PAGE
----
Then I tried it with a book I loved and realized just how much I had been missing. These elements are designed for the inquiring mind! As a reader and writer, it is worth studying the peritext and pondering its value. Peritext invites us into the reading experience and launches us into the next one.

Try this:

1. Ask a friend to select a nonfiction book that you have never seen. Have them binder clip together the pages that contain the main text. (Note: peritext includes illustrations and chapter titles, etc, but let’s focus on the frontmatter and backmatter for now.)

2. Study the peritext (no peeking at the main text). Jot down a list of what’s there.

      • Is there a table contents? An index? What about a timeline? Anything interesting about the endpapers?
      • Ask yourself: Who uses each of these elements? Who creates them? Do any serve multiple purposes?
      • Now, read the material. From the peritext, what impression do you get about the book?
      • What questions are sparked in your mind?
      • If these elements are illustrated, jot down notes about them as well.

3. Skim the glossary or index.

      • Do some entries surprise you?
      • What questions do you now have? Are you now more, or less, eager to read the book? To read other material on the topic?
      • Search for clues to the core of the book. Not the topics covered, but the theme, the big ideas, the conclusions. (Don’t forget the covers.)

4. Finally, read the entire book.

      • Consider how well the elements in the peritext support the main text.
      • If you were the author, illustrator, editor, etc. would you have done things differently?
      • What factors might impact what’s included in the backmatter? (FYI, typically the author creates most of the backmatter and other publishing professionals create most of the frontmatter and covers.)

As an author, this is how I look at books. I want to know what is there, why it is there, and how it is used. To help me inquire, I started a running list of the elements in various books. Just off the top of your head, you might remember books with recipes, timelines, acknowledgments, bibliographies, or an author’s note, but you would be amazed at the variety. And think how much each of those elements can vary, not only in content, but also in presentation. In some books, the backmatter was even more interesting to me than the main text.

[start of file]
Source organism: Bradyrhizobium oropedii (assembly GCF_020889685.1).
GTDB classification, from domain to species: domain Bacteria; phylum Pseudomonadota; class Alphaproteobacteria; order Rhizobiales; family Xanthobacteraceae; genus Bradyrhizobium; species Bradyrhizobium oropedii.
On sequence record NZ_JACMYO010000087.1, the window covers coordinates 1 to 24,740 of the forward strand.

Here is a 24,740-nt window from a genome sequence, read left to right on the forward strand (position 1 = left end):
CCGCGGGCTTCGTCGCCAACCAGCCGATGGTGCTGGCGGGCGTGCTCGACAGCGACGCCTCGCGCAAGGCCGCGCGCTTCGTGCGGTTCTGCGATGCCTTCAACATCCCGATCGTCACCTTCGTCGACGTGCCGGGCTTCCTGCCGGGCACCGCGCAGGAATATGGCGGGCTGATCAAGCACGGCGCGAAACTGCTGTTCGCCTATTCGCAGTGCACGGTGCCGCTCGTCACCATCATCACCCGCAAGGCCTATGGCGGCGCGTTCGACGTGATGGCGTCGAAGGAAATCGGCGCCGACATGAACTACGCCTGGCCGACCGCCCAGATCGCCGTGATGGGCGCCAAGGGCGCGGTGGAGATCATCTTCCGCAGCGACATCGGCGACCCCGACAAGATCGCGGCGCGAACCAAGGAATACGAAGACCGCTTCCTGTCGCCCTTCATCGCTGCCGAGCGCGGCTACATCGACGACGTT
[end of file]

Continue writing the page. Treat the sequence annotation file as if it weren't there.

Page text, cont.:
Backmatter isn’t limited to nonfiction; however, it seems to be more common and extensive in nonfiction. Why? What types of fiction include extensive backmatter? What if more fiction included backmatter?

Try this:

1. Read a book that has limited backmatter.

2. List at least 3 elements which could have been included.

3. Create 1 of those elements for the book. (You might have to make something up for the sake of the exercise.)

4. Share it with a friend and ask if the added element is valuable.

If you’re not careful, you will now find yourself picking up books and flipping to the backmatter before you read the frontmatter. You’ll be noticing how cool it is that the glossary of Dining With Dinosaurs only includes words not already defined in the main text. (So smart—those are the only ones a reader should need in the glossary!) You might start wishing every historical text included a visual timeline like Dinosaurs: Fossils and Feathers (Science Comic Series). And when you begin to write your next piece, you might start thinking about the backmatter before the front matter. This is what reading like a writer will do to you!

 

Heather L. Montgomery can’t resist writing backmatter–the ulimate playground for a nonfiction writer. She almost let it take over her upcoming book, Who Gives a Poop? The Surprising Science Behind Scat (Bloomsbury, September 2020). Aren’t you eager to dive into that? For now, you’ll have to be satisfied with the perimatter in her 15 other STEM titles. www.HeatherLMontgomery.com